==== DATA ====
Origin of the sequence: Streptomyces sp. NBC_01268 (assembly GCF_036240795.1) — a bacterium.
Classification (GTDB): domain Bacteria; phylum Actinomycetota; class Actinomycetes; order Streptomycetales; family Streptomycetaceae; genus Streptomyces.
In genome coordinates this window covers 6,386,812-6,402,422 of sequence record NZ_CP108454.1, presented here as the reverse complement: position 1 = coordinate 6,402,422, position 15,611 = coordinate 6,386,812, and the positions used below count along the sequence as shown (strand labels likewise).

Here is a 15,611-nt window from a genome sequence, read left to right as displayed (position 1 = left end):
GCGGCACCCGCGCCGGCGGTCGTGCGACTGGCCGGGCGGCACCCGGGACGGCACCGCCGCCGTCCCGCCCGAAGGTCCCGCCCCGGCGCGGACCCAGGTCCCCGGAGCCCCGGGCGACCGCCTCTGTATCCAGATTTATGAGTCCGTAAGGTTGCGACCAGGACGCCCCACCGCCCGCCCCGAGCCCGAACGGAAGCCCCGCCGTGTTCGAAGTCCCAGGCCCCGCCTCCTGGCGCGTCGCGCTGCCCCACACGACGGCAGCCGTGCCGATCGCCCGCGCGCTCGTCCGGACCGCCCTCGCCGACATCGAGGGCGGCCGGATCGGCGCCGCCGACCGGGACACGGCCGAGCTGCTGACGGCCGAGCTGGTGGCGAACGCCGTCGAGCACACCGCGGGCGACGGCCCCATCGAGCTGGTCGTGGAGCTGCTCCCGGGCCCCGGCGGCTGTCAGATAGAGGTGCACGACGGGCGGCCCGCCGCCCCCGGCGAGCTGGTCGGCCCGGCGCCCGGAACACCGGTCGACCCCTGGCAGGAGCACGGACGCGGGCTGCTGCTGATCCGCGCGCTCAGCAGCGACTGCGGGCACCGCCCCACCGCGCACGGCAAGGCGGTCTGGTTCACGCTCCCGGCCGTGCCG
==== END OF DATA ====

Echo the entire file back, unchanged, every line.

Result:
Origin of the sequence: Streptomyces sp. NBC_01268 (assembly GCF_036240795.1) — a bacterium.
Classification (GTDB): domain Bacteria; phylum Actinomycetota; class Actinomycetes; order Streptomycetales; family Streptomycetaceae; genus Streptomyces.
In genome coordinates this window covers 6,386,812-6,402,422 of sequence record NZ_CP108454.1, presented here as the reverse complement: position 1 = coordinate 6,402,422, position 15,611 = coordinate 6,386,812, and the positions used below count along the sequence as shown (strand labels likewise).

Here is a 15,611-nt window from a genome sequence, read left to right as displayed (position 1 = left end):
GCGGCACCCGCGCCGGCGGTCGTGCGACTGGCCGGGCGGCACCCGGGACGGCACCGCCGCCGTCCCGCCCGAAGGTCCCGCCCCGGCGCGGACCCAGGTCCCCGGAGCCCCGGGCGACCGCCTCTGTATCCAGATTTATGAGTCCGTAAGGTTGCGACCAGGACGCCCCACCGCCCGCCCCGAGCCCGAACGGAAGCCCCGCCGTGTTCGAAGTCCCAGGCCCCGCCTCCTGGCGCGTCGCGCTGCCCCACACGACGGCAGCCGTGCCGATCGCCCGCGCGCTCGTCCGGACCGCCCTCGCCGACATCGAGGGCGGCCGGATCGGCGCCGCCGACCGGGACACGGCCGAGCTGCTGACGGCCGAGCTGGTGGCGAACGCCGTCGAGCACACCGCGGGCGACGGCCCCATCGAGCTGGTCGTGGAGCTGCTCCCGGGCCCCGGCGGCTGTCAGATAGAGGTGCACGACGGGCGGCCCGCCGCCCCCGGCGAGCTGGTCGGCCCGGCGCCCGGAACACCGGTCGACCCCTGGCAGGAGCACGGACGCGGGCTGCTGCTGATCCGCGCGCTCAGCAGCGACTGCGGGCACCGCCCCACCGCGCACGGCAAGGCGGTCTGGTTCACGCTCCCGGCCGTGCCG